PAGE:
3. Deal with gossip.  

If your workplace is at all typical of most, the grapevine is in full swing whenever there is even a hint of a change occurring.  Mixed in with factual information about the change are all sorts of speculation, misinformation, and outright falsehoods about what’s really going on.  You can’t prevent people from spreading rumors, but you can take the sting out of the rumor-mongering.

Rumors typically fill in the gap of missing information. When people don’t know something, they make it up. You can begin to deal with gossip by keeping your ear to the ground about what is being said.  Early, open and honest communication about a change initiative will diminish rumors and misinformation.  Use several alternative avenues of communication to keep people fully and honestly informed of planned changes.  The appropriate manager should confirm true rumors or true parts of rumors as soon as possible.  Set the record straight about false rumors by having someone credible and authoritative refute the falsehood.

4. Involve the resisters in the change effort. 

One of the best ways to get people to buy into the change initiative is to get them involved in the change effort.  When people are not involved in an effort either physically or intellectually, it’s hard for them to be involved mentally or emotionally.  It may not be possible to get everyone involved in planning or implementing the change effort, but you can strategically select the most ardent opponents and give them some responsibility for making the change a success.  In order to rationalize their involvement with the change effort, they will persuade themselves that it is the right thing to do. Sound manipulative? Perhaps – but it works.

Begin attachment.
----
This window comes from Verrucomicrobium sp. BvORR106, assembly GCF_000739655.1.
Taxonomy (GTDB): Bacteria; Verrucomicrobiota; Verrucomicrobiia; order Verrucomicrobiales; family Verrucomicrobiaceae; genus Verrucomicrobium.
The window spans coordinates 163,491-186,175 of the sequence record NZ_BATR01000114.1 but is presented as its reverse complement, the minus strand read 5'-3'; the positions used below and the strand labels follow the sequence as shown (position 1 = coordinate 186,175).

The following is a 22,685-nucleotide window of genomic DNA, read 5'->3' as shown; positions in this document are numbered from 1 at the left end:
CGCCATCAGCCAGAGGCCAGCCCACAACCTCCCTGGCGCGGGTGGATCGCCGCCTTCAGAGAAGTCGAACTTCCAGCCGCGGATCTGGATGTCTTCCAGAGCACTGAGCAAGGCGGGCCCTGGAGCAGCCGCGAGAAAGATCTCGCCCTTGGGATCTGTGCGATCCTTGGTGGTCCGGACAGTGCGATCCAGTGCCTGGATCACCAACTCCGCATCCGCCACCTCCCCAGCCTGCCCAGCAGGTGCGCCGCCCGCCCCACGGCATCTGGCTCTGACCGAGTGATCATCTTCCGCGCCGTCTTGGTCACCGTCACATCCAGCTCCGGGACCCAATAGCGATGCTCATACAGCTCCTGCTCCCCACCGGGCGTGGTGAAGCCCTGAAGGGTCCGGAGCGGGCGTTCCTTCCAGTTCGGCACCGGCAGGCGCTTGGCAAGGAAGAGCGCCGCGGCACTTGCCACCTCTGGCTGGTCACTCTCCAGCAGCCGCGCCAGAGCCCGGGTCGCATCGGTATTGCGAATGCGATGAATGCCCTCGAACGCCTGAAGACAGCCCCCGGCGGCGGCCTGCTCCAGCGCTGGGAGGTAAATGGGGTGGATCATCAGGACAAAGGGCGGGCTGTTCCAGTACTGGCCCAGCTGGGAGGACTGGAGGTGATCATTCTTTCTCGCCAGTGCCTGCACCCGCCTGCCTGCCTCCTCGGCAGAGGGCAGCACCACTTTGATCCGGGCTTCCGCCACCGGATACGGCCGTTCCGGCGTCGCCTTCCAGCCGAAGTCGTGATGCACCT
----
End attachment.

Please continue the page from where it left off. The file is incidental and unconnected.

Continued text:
It also helps to point out how the change will benefit them.  People usually want to know how a change will affect them and their work.  Point out the positive benefits that the person will get out of the change.  Will there be more interesting work?  Less work?  Better working hours?  Will they have the opportunity to learn new skills or build new working relationships? Conversely, what negative consequence was avoided  because of the change?

5. Provide training and facilitation.

Sometimes people resist change because they fear that they will not be successful in the new situation. You can help others adjust to the change by providing training on any new skills, policies, and procedures associated with the change.  You can facilitate accomplishment of new goals by introducing people to any new players, helping them to get resources needed, and providing more hands-on attention during the transition.